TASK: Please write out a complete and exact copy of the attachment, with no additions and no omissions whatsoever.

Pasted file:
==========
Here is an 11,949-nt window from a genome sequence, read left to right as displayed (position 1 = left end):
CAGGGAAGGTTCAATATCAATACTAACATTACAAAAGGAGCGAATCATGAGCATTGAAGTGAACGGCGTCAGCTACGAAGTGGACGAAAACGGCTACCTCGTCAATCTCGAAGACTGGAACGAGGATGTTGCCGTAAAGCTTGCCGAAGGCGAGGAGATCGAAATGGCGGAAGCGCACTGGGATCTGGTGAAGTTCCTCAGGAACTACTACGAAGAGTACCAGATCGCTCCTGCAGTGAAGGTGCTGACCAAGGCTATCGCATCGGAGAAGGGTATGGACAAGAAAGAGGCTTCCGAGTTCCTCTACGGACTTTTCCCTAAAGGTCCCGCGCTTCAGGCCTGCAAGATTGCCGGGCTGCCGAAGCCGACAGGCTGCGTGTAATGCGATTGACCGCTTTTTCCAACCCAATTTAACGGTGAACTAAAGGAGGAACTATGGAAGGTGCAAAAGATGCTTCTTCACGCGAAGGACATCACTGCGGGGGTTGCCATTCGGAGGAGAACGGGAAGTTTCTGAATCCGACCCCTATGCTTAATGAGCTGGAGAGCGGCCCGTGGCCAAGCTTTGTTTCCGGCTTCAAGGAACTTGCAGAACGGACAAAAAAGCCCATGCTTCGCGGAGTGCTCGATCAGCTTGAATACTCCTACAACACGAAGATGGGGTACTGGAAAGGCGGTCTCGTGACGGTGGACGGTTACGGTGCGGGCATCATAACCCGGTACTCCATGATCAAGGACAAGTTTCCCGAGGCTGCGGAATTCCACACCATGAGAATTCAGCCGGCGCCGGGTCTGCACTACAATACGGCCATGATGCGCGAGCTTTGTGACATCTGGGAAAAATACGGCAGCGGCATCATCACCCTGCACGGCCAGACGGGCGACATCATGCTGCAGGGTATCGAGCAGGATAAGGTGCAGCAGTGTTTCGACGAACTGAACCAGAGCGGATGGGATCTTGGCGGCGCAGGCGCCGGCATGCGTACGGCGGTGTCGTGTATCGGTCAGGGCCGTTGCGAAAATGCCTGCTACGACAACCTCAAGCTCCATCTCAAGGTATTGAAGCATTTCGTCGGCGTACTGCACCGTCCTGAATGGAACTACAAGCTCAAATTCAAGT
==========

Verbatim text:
Here is an 11,949-nt window from a genome sequence, read left to right as displayed (position 1 = left end):
CAGGGAAGGTTCAATATCAATACTAACATTACAAAAGGAGCGAATCATGAGCATTGAAGTGAACGGCGTCAGCTACGAAGTGGACGAAAACGGCTACCTCGTCAATCTCGAAGACTGGAACGAGGATGTTGCCGTAAAGCTTGCCGAAGGCGAGGAGATCGAAATGGCGGAAGCGCACTGGGATCTGGTGAAGTTCCTCAGGAACTACTACGAAGAGTACCAGATCGCTCCTGCAGTGAAGGTGCTGACCAAGGCTATCGCATCGGAGAAGGGTATGGACAAGAAAGAGGCTTCCGAGTTCCTCTACGGACTTTTCCCTAAAGGTCCCGCGCTTCAGGCCTGCAAGATTGCCGGGCTGCCGAAGCCGACAGGCTGCGTGTAATGCGATTGACCGCTTTTTCCAACCCAATTTAACGGTGAACTAAAGGAGGAACTATGGAAGGTGCAAAAGATGCTTCTTCACGCGAAGGACATCACTGCGGGGGTTGCCATTCGGAGGAGAACGGGAAGTTTCTGAATCCGACCCCTATGCTTAATGAGCTGGAGAGCGGCCCGTGGCCAAGCTTTGTTTCCGGCTTCAAGGAACTTGCAGAACGGACAAAAAAGCCCATGCTTCGCGGAGTGCTCGATCAGCTTGAATACTCCTACAACACGAAGATGGGGTACTGGAAAGGCGGTCTCGTGACGGTGGACGGTTACGGTGCGGGCATCATAACCCGGTACTCCATGATCAAGGACAAGTTTCCCGAGGCTGCGGAATTCCACACCATGAGAATTCAGCCGGCGCCGGGTCTGCACTACAATACGGCCATGATGCGCGAGCTTTGTGACATCTGGGAAAAATACGGCAGCGGCATCATCACCCTGCACGGCCAGACGGGCGACATCATGCTGCAGGGTATCGAGCAGGATAAGGTGCAGCAGTGTTTCGACGAACTGAACCAGAGCGGATGGGATCTTGGCGGCGCAGGCGCCGGCATGCGTACGGCGGTGTCGTGTATCGGTCAGGGCCGTTGCGAAAATGCCTGCTACGACAACCTCAAGCTCCATCTCAAGGTATTGAAGCATTTCGTCGGCGTACTGCACCGTCCTGAATGGAACTACAAGCTCAAATTCAAGT